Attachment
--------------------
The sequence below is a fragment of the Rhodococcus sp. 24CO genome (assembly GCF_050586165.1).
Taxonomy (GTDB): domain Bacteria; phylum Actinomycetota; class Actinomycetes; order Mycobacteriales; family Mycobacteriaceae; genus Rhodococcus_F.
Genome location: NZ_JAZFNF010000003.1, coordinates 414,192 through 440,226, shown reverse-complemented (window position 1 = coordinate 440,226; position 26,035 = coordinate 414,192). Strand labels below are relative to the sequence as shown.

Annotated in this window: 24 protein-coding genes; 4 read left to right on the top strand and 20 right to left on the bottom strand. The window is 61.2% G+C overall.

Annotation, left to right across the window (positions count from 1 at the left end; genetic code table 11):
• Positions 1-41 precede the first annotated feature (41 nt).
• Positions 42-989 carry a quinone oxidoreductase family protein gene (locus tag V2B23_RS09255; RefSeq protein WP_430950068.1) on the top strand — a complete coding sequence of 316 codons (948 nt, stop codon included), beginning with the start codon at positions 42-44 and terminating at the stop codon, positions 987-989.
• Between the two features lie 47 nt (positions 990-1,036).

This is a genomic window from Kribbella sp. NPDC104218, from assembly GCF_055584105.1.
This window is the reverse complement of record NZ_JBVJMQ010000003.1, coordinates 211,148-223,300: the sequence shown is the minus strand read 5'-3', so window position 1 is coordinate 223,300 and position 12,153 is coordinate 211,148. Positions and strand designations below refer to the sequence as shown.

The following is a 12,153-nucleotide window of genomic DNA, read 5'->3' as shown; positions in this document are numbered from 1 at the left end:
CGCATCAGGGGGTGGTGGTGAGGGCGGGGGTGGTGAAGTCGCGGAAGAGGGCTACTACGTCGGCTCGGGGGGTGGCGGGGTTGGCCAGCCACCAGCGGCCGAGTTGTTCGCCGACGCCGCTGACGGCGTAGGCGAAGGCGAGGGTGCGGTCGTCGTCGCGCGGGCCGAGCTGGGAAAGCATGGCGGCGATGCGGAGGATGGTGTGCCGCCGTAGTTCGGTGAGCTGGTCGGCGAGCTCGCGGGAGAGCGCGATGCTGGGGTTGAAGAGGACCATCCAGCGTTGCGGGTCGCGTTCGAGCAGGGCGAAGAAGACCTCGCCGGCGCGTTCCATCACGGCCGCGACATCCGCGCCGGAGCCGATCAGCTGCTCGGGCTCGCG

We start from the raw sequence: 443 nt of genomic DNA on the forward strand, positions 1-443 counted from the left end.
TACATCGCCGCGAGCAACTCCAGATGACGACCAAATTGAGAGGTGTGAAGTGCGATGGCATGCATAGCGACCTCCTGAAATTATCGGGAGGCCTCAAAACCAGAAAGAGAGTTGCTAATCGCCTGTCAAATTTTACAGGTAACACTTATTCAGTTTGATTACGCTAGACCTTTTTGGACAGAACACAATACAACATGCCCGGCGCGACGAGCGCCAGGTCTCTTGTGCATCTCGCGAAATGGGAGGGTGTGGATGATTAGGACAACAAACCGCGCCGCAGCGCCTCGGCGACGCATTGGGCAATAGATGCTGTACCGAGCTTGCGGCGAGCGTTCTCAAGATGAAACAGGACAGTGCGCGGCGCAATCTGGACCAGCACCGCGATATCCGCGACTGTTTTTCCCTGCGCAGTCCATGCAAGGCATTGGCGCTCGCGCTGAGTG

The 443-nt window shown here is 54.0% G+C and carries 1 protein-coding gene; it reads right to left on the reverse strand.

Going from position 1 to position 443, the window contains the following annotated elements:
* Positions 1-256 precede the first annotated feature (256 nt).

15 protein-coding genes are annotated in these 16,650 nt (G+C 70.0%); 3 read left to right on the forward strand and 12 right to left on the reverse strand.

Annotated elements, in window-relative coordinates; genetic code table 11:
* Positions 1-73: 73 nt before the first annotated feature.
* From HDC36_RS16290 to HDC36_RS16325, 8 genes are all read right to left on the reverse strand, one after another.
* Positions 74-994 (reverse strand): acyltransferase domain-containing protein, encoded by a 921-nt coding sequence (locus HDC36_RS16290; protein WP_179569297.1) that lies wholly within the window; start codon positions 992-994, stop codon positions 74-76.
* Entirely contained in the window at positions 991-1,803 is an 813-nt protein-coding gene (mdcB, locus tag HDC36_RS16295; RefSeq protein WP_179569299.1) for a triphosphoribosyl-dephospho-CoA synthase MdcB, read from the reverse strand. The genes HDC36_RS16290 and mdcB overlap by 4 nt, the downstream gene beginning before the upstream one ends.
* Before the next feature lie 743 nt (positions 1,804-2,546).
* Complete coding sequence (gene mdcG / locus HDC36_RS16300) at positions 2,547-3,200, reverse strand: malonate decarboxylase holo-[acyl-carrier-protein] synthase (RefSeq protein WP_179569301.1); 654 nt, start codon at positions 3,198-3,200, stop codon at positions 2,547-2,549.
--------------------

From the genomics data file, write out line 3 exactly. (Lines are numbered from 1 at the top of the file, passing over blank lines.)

Genome location: NZ_JAZFNF010000003.1, coordinates 414,192 through 440,226, shown reverse-complemented (window position 1 = coordinate 440,226; position 26,035 = coordinate 414,192). Strand labels below are relative to the sequence as shown.